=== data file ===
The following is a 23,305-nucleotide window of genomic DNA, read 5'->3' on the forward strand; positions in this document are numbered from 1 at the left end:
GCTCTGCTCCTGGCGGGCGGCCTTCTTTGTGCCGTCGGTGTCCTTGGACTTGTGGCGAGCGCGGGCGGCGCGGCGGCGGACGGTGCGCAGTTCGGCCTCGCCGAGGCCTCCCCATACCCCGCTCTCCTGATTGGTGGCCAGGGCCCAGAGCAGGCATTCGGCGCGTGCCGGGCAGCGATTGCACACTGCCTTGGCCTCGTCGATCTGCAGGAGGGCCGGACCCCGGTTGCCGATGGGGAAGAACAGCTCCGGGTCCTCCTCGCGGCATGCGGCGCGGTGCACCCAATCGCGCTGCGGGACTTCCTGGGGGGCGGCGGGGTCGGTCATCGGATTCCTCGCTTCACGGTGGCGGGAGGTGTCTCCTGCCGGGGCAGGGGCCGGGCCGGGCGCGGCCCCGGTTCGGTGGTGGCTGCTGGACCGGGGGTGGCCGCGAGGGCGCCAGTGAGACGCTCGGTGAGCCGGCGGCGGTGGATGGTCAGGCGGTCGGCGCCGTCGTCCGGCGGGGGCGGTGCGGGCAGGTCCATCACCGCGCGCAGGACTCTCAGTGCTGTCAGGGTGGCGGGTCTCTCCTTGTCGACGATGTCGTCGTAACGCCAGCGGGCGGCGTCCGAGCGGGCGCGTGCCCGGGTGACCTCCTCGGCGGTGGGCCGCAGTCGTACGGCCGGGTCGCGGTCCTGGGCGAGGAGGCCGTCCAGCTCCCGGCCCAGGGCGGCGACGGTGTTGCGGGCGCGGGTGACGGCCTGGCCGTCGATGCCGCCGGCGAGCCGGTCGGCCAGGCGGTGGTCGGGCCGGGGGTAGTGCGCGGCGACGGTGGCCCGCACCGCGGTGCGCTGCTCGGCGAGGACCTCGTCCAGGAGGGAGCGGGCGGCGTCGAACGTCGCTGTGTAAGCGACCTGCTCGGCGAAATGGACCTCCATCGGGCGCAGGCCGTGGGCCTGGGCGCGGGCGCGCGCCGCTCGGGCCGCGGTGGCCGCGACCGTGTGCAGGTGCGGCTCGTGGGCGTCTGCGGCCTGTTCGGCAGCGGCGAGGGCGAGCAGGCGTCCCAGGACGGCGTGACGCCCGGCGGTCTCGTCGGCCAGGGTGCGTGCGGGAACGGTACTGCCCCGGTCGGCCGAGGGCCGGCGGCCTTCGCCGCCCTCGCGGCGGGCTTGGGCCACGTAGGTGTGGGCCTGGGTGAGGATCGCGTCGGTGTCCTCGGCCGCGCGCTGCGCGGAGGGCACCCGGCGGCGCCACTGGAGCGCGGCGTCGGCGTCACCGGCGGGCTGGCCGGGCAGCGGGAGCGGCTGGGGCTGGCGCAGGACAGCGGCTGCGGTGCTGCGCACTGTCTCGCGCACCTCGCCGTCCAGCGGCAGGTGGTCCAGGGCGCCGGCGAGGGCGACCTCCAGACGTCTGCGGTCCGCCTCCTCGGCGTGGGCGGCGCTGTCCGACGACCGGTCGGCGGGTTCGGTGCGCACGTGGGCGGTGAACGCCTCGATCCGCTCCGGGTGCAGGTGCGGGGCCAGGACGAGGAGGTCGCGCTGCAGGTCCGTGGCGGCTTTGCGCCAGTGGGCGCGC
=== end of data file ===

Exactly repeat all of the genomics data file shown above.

The following is a 23,305-nucleotide window of genomic DNA, read 5'->3' on the forward strand; positions in this document are numbered from 1 at the left end:
GCTCTGCTCCTGGCGGGCGGCCTTCTTTGTGCCGTCGGTGTCCTTGGACTTGTGGCGAGCGCGGGCGGCGCGGCGGCGGACGGTGCGCAGTTCGGCCTCGCCGAGGCCTCCCCATACCCCGCTCTCCTGATTGGTGGCCAGGGCCCAGAGCAGGCATTCGGCGCGTGCCGGGCAGCGATTGCACACTGCCTTGGCCTCGTCGATCTGCAGGAGGGCCGGACCCCGGTTGCCGATGGGGAAGAACAGCTCCGGGTCCTCCTCGCGGCATGCGGCGCGGTGCACCCAATCGCGCTGCGGGACTTCCTGGGGGGCGGCGGGGTCGGTCATCGGATTCCTCGCTTCACGGTGGCGGGAGGTGTCTCCTGCCGGGGCAGGGGCCGGGCCGGGCGCGGCCCCGGTTCGGTGGTGGCTGCTGGACCGGGGGTGGCCGCGAGGGCGCCAGTGAGACGCTCGGTGAGCCGGCGGCGGTGGATGGTCAGGCGGTCGGCGCCGTCGTCCGGCGGGGGCGGTGCGGGCAGGTCCATCACCGCGCGCAGGACTCTCAGTGCTGTCAGGGTGGCGGGTCTCTCCTTGTCGACGATGTCGTCGTAACGCCAGCGGGCGGCGTCCGAGCGGGCGCGTGCCCGGGTGACCTCCTCGGCGGTGGGCCGCAGTCGTACGGCCGGGTCGCGGTCCTGGGCGAGGAGGCCGTCCAGCTCCCGGCCCAGGGCGGCGACGGTGTTGCGGGCGCGGGTGACGGCCTGGCCGTCGATGCCGCCGGCGAGCCGGTCGGCCAGGCGGTGGTCGGGCCGGGGGTAGTGCGCGGCGACGGTGGCCCGCACCGCGGTGCGCTGCTCGGCGAGGACCTCGTCCAGGAGGGAGCGGGCGGCGTCGAACGTCGCTGTGTAAGCGACCTGCTCGGCGAAATGGACCTCCATCGGGCGCAGGCCGTGGGCCTGGGCGCGGGCGCGCGCCGCTCGGGCCGCGGTGGCCGCGACCGTGTGCAGGTGCGGCTCGTGGGCGTCTGCGGCCTGTTCGGCAGCGGCGAGGGCGAGCAGGCGTCCCAGGACGGCGTGACGCCCGGCGGTCTCGTCGGCCAGGGTGCGTGCGGGAACGGTACTGCCCCGGTCGGCCGAGGGCCGGCGGCCTTCGCCGCCCTCGCGGCGGGCTTGGGCCACGTAGGTGTGGGCCTGGGTGAGGATCGCGTCGGTGTCCTCGGCCGCGCGCTGCGCGGAGGGCACCCGGCGGCGCCACTGGAGCGCGGCGTCGGCGTCACCGGCGGGCTGGCCGGGCAGCGGGAGCGGCTGGGGCTGGCGCAGGACAGCGGCTGCGGTGCTGCGCACTGTCTCGCGCACCTCGCCGTCCAGCGGCAGGTGGTCCAGGGCGCCGGCGAGGGCGACCTCCAGACGTCTGCGGTCCGCCTCCTCGGCGTGGGCGGCGCTGTCCGACGACCGGTCGGCGGGTTCGGTGCGCACGTGGGCGGTGAACGCCTCGATCCGCTCCGGGTGCAGGTGCGGGGCCAGGACGAGGAGGTCGCGCTGCAGGTCCGTGGCGGCTTTGCGCCAGTGGGCGCGC